Just two years ago, almost no one in Madrid knew about Matadero – not even the citizens. Now, everyone knows about it and every year more people discover it. It is full of life. Even the Arganzuela neighbourhood was not so well known a few years ago, as it is outside the city centre. Matadero is bringing a lot of people to the area, though. These days you need a lot of inspiration, and Matadero is an inspirational place.
Roberto Cueto – Programming Coordinator, La Cineteca
At Cineteca we try to show films that don’t have regular theatrical distribution, so most are documentary films. We particularly try to show Spanish documentaries and independent films, as it is very difficult for these types of film to reach the regular commercial theatres in Spain.
In summer, we hold outdoor screenings in the central Matadero plaza. And, in May, we have a documentary film festival, where we present the most important documentaries from around the world for the first time in Spain. Although Cineteca is only 18 months old, it has become one of the most important places to see this kind of film.
We develop our own projects, but sometimes we try coordinate with the rest of Matadero. For example, during the theatre festival, we screen films about theatre and the performing arts.
Matadero is a very important place in Madrid, because of the unique cultural activities that happen here. It is like an alternative world.
We were the first ones who started to do cultural things in the old slaughterhouse back in 2007. Our mission is a social one – we want to involve all citizens in the cultural production of the city. Under the Hat, for example, organises cultural activities for people with disabilities.
We are a bit like a laboratory. We are devoted to the process, not so much the product, and we don’t hold exhibitions if they are not part of one of our long-term projects.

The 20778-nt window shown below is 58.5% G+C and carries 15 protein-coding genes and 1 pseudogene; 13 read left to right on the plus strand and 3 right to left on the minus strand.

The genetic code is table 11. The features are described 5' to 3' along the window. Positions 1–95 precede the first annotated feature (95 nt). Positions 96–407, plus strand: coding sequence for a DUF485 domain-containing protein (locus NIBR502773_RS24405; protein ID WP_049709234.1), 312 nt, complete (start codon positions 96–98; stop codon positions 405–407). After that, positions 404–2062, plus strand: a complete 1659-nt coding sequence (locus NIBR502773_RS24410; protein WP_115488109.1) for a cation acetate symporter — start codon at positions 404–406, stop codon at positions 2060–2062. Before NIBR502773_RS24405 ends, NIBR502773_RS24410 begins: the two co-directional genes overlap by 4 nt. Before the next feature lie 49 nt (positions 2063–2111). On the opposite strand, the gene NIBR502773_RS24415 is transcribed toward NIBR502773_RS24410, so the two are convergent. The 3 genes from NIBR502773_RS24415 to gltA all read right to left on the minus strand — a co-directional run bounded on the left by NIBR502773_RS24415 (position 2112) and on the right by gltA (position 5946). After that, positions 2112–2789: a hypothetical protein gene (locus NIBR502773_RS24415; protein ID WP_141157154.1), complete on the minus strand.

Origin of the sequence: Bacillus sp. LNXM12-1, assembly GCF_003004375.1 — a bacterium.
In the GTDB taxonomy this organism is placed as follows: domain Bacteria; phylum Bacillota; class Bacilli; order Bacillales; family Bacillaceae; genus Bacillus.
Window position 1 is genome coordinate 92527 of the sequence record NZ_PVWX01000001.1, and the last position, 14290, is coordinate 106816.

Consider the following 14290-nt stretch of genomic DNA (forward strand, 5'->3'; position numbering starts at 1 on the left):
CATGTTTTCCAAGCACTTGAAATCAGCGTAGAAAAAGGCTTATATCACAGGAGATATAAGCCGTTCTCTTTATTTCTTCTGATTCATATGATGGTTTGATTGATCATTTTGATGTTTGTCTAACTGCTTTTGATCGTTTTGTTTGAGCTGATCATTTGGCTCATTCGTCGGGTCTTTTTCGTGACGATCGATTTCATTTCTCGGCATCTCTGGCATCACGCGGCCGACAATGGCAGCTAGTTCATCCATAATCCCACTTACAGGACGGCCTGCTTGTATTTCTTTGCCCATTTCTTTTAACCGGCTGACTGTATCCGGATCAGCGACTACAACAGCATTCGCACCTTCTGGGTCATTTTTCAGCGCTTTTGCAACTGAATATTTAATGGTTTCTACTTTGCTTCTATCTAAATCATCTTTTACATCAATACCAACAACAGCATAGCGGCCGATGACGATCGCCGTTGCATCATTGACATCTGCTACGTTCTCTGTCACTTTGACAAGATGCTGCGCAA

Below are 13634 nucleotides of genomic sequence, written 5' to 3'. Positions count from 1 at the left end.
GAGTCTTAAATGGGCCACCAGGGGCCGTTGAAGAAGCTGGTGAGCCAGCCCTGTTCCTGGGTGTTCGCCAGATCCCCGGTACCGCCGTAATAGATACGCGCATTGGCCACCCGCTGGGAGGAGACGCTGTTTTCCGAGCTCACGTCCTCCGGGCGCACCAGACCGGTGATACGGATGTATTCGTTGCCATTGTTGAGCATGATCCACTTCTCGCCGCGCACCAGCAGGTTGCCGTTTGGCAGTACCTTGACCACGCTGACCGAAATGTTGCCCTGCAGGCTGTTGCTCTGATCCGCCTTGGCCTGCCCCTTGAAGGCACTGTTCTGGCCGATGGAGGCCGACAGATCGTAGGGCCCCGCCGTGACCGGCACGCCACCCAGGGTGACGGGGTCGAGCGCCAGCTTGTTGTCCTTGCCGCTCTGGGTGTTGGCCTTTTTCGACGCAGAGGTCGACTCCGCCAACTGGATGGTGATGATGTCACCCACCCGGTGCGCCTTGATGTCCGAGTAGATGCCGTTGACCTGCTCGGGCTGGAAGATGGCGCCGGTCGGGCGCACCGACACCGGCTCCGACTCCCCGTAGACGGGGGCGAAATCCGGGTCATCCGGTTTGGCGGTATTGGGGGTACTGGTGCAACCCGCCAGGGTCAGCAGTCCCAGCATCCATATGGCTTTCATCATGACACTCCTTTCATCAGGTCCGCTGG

It is fantastic to be a part of Matadero, and it allows us to do what we do. Matadero has a big network and its impact reaches not only Madrid but all of Spain and Europe. It is like a big think tank of cultural production.
Concha Moreno – Manager, Central de Diseño
Central de Diseño is a non-profit organisation dedicated to the promotion of design culture, and all of our activities are directed to showing the public why design is necessary. We have many exhibitions, workshops, and conferences here, not only about Spanish design but also international design. We also do a lot of work with students, and are currently exhibiting work from more than 70 design schools.
José Vicente Quirante Rives – Director of Programmes, Casa del Lector
Casa del Lector means “house of the reader”. It is a project of the Germán Sánchez Ruipérez private foundation. He was one of the most important publishers of the 20th century in Spain, and before he died, he imagined an institution where the work is imagining the sense of being a reader in the 21st century.
We function as a cultural centre, with exhibitions, conferences and presentations around reading. We not only work with the literal meaning of “reading” – books – but we like to work with the metaphor of reading: reading, for example, time or society. That is very important when we programme activities here.
Madrid might be home to Matadero Madrid, but Barcelona is home to skateboarding in Spain. Read our story on skateboarders in Barcelona here